“Everybody thought we were crazy to start building bridges,” Watson says.
And the company's entry was unconventional. It did not buy a small bridge-building company. The firm hired some engineering expertise and wanted to use a concrete sub-contractor who had done some bridge work and other work for Prince. But the contractor had cash-flow problems and wanted to do just the labor.
Watson was not comfortable with that because it put all the liability on Prince with the sub not being bonded.
“So I said, why don't you and your guys come work for me?” It surprised the sub, but it worked. “We cut a deal and hired the guy and hired his crews.”
The first bridge job was reconstructing a small span on U.S. 301 in Riverview over Little Bullfrog Creek. After that, Watson hired an executive with bridge-building experience. The largest bridge job is the 403-foot, curved structural steel bridge under way for the New Tampa Boulevard extension of I-75 in Hillsborough County.
The decision to expand into bridge-building had two objectives. Prince was looking for a competitive edge and the company saw a lot of bridges that needed to be built or re-built. More work, less competition.
“They help us be more competitive on projects that had both roadway and bridge work so we didn't have to rely on subcontractors to be competitive,” Watson says. “Now we have more than a dozen bridges under construction. It's been hugely successful for us.”
A final component that has been added to the Prince business plan is using public-private partnerships (now commonly known as P3.) This is the area in which being bought by SDC is helpful. As a top 100 international construction firm, SDC has the deep pockets — and the connections — to make P3 a possible option.
The way it works is that private entities will provide funding for a public project, and then utilize several different options for being paid back, including tolls or other financing tools. The I-595 project is being done via the P3 structure.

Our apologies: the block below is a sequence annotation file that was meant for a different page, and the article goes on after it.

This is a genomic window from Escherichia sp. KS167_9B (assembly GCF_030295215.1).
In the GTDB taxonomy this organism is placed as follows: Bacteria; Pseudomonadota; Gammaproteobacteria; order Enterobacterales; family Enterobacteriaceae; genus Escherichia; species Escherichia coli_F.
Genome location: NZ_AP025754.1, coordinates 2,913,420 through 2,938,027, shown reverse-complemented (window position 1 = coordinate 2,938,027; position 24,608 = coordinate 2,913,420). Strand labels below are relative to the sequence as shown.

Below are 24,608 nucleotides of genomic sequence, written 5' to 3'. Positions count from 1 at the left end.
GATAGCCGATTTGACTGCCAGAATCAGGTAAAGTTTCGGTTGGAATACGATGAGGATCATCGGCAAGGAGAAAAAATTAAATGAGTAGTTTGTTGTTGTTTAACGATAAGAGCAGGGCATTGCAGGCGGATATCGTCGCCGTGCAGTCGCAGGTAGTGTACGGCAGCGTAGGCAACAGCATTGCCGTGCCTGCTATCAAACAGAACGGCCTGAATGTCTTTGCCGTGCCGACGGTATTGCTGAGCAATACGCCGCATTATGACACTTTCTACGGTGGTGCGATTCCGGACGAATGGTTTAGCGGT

Texas is a leader in the public-private partnership industry with several projects, which is another reason Watson wanted a presence in that state.
Prince has 482 employees and expects to surpass 500 during 2012.
And while Prince revenues are soaring, profits are not. The company does not release its profits, but Watson does not deny what everyone in the industry knows -- margins are tight.
“The reality is that profit margins are under enormous pressure from the changes in the market place,” he says. “Although we are growing . . . it remains highly competitive.”
And the margins can change from project to project.
“We've have some projects that have been very successful, and we've had a couple other projects that have struggled,” he says. “We're not making the money we were before even though we were a smaller contractor, and that's a fact.”
Watson is hoping Congress will pass the federal transportation bill. The divided Congress has been approving patchwork, short-term extensions for the past few years. He thinks that an actual transportation bill with more long-term plans and funding would add stability to his industry.
However, Watson -- whose favorite books is “Atlas Shrugged,” by Ayn Rand —also knows you don't bet your business on Congress doing the right thing.
A lot of what Prince is doing is aligning itself for the future. Watson sees signs of a turnaround, but isn't willing to go too far in predicting anything. He just wants his company to be ready.
“We do believe we are in the right position to take advantage of the eventual economic turnaround,” he says.
That position is in the infrastructure segment.
The American Society of Civil Engineers' most recent report card on the nation's infrastructure gave America a D -- that is, the country is deeply behind on building roads, bridges, airports, drinking water supplies, schools, solid waste, rails, wastewater and so on.
“There's a huge infrastructure need...this is important to our industry,” he says.
The ASCE report concludes there is a five-year shortfall of $2.2 trillion and that $225 billion in annual investment above the normal amount is needed to put the infrastructure in “fair condition.”
For Florida, 18% of the state's bridges are structurally deficient or obsolete — a perfect demand-supply fit for Prince — while 13% of its roads are poor or mediocre and 47% of its urban highways are considered congested, according to ASCE.
Watson says this supports the P3 model Prince is pursuing. Investments need to be made, and if governments don't have the money and the bonding capacity, then involving the private sector in financing and building is the obvious direction.
Two of the most recent projects the company won included roads and bridges and one was a design-build in Orlando. And Prince has bid several large projects in the Dallas and Houston markets that include roads, bridges, design-build and involve the public-private partnership. None would have been available to Prince without the hard and sharp changes made five years ago.
Watson isn't going out on any prediction limbs, but he is confident that Prince is settled in a good position for many years to come -- if everyone keeps working hard and adjusting to the conditions.